Resolving sibling conflicts

The rules are simple:

1. Under no circumstances can harm be caused to a sibling.
Physical harm is the major concern, but verbal abuse cannot be allowed either. Both are cruel, harm self esteem, and mar relationships over the entire lifetime of the siblings.

2. Kids have to learn to work out their conflicts on their own without fighting.
Parents must be prepared to teach them to respect one another, to cooperate, to share, and to compromise. That’s a lot to ask for when children are younger and have weak verbal skills. But children learn by doing. Lecturing doesn’t work.

When they are older, if left alone they may learn to negotiate and compromise to resolve disputes. Siblings can determine limits of aggression that will not escalate, make either of them mad, or cause parents to intervene.

Basic Guidelines for Parents

Parents must pay close attention to their kids’ conflicts.
Listen carefully to ongoing arguments. Keep track of each child’s feelings of unfairness and favouritism, triumph or loss. Monitor their fights carefully.

Both parents should help control their children’s behaviour.
Hopefully their approaches are not contradictory.

Constantly reassure your children that you love them.
When they misbehave, make sure they understand it’s the behaviour you don’t like.

Recognize good behaviour.
Children often misbehave to gain attention; it seems their good behaviour is not noticed. Pay attention and acknowledge good behaviour no matter how small or brief.

Do not take sides and favour one child over the other.
You may think you are not biased, but still one child may feel disfavoured. Try to identify what the underlying causes of these feelings might be.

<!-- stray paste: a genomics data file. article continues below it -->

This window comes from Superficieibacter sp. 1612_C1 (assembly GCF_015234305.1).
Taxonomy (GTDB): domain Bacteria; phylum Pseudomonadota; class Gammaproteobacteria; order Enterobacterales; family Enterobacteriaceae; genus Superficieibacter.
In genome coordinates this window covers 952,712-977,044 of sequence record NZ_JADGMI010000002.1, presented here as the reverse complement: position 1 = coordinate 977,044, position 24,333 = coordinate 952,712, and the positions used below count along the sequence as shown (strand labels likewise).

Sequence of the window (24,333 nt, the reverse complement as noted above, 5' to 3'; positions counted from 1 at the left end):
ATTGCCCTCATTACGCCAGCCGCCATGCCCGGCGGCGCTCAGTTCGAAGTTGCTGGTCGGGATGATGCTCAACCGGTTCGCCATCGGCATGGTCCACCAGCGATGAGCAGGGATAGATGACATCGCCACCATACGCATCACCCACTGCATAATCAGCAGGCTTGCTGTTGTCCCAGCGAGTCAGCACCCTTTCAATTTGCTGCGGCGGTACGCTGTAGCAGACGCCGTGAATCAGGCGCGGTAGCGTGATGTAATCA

Decide how much fighting is enough.
Set ground rules and limits that you will enforce. Parents have to know “when to stay out of it” or when to intervene or participate in their children’s conflict resolution process. The next post will cover this in more detail.

Deal with your own feelings first.
You must make sense of your own feelings and expectations. Are you getting angry when you need to concentrate on your children’s feelings. Do you need to drop your fantasies about family bliss and harmony and focus on effective problem solving and character development.

Deal with the children’s feelings.
Young children are “emotional” beings first and “thinking“ beings second, if at all. Their feelings have to be dealt with immediately. They need to be shown how to express their feelings and allow their sibling to do the same.

First, get them settled and calm.
Then ask questions about what happened before deciding the consequences. Easier said then done! But do it without getting angry yourself. Yelling does not help. Learn when to be a strict enforcer and when to be peaceful and perhaps humorous.

Encourage them to listen.
Good communication means both sides listen to each others’ needs and views and then respect them.

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